Copyright 2014 by Mississippi State University. All rights reserved. This publication may be copied and distributed without alteration for nonprofit educational purposes provided that credit is given to the Mississippi State University Extension Service.

By Dr. Gary R. Bachman, Associate Extension/Research Professor, Coastal Research and Extension Center, Dr. Geoffrey C. Denny, Assistant Extension Professor, Plant and Soil Sciences, and Dr. Eric T. Stafne, Associate Extension/Research Professor, Coastal Research and Extension Center.

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Information Sheet 1988
Extension Service of Mississippi State University, cooperating with U.S. Department of Agriculture. Published in furtherance of Acts of Congress, May 8 and June 30, 1914. GARY B. JACKSON, Director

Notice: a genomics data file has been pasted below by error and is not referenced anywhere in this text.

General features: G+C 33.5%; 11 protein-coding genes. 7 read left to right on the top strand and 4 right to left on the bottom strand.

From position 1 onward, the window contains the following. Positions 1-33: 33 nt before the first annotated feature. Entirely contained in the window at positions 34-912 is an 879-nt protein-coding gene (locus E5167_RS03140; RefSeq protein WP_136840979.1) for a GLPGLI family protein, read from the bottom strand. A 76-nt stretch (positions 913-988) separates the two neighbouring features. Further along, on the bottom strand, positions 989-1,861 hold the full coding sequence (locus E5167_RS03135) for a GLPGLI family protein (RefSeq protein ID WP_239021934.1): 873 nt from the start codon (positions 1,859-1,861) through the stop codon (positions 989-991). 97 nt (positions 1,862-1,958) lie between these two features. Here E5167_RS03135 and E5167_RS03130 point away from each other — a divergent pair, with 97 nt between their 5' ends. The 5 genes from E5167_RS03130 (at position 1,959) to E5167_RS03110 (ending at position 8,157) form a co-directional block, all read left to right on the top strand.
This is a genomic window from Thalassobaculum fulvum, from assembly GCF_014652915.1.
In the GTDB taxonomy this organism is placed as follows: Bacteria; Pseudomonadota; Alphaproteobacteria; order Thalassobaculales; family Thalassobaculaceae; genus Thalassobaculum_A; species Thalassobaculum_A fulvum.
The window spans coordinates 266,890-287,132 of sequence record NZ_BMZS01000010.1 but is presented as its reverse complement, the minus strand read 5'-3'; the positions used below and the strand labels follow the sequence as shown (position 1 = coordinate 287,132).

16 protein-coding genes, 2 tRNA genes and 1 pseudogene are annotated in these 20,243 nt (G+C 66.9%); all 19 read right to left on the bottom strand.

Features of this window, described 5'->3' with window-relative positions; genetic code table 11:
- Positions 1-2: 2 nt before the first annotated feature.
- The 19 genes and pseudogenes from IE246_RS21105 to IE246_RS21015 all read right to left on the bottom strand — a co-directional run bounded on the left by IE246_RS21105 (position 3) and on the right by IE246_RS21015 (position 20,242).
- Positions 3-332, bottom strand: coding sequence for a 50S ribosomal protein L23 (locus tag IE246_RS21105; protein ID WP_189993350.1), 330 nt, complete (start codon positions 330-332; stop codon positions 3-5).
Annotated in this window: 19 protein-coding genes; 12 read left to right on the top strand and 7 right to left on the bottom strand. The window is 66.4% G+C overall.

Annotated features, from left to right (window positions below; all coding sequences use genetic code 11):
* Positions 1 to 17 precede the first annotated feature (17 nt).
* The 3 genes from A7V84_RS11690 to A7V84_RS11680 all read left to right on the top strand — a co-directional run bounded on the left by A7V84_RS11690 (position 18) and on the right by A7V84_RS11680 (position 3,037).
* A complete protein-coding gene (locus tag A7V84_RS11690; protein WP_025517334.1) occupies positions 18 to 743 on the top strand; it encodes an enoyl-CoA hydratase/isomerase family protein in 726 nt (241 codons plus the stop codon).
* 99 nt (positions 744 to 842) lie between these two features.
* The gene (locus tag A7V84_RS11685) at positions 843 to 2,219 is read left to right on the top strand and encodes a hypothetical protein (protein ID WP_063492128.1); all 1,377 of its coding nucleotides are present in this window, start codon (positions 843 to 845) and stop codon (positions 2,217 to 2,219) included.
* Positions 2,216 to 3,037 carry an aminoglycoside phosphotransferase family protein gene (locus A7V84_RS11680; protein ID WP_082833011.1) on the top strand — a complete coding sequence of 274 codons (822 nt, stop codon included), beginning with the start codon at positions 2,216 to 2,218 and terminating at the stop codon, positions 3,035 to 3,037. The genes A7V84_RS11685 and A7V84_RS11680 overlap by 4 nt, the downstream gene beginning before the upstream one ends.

(POD-08-14)

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Authors

Extension/Research Professor
Ornamental Horticulture Host of Southern Gardening
Assoc Extension/Research Prof
Fruit Crops
Assistant Extension Professor
Plant Evaluation and Nursery & Greenhouse Production

Your Extension Experts

Extension/Research Professor
Ornamental Horticulture Host of Southern Gardening
Extension/Research Professor
Greenhouse Tomatoes and other vegetables, Field Vegetables, Mushrooms
Assoc Extension/Research Prof
Fruit Crops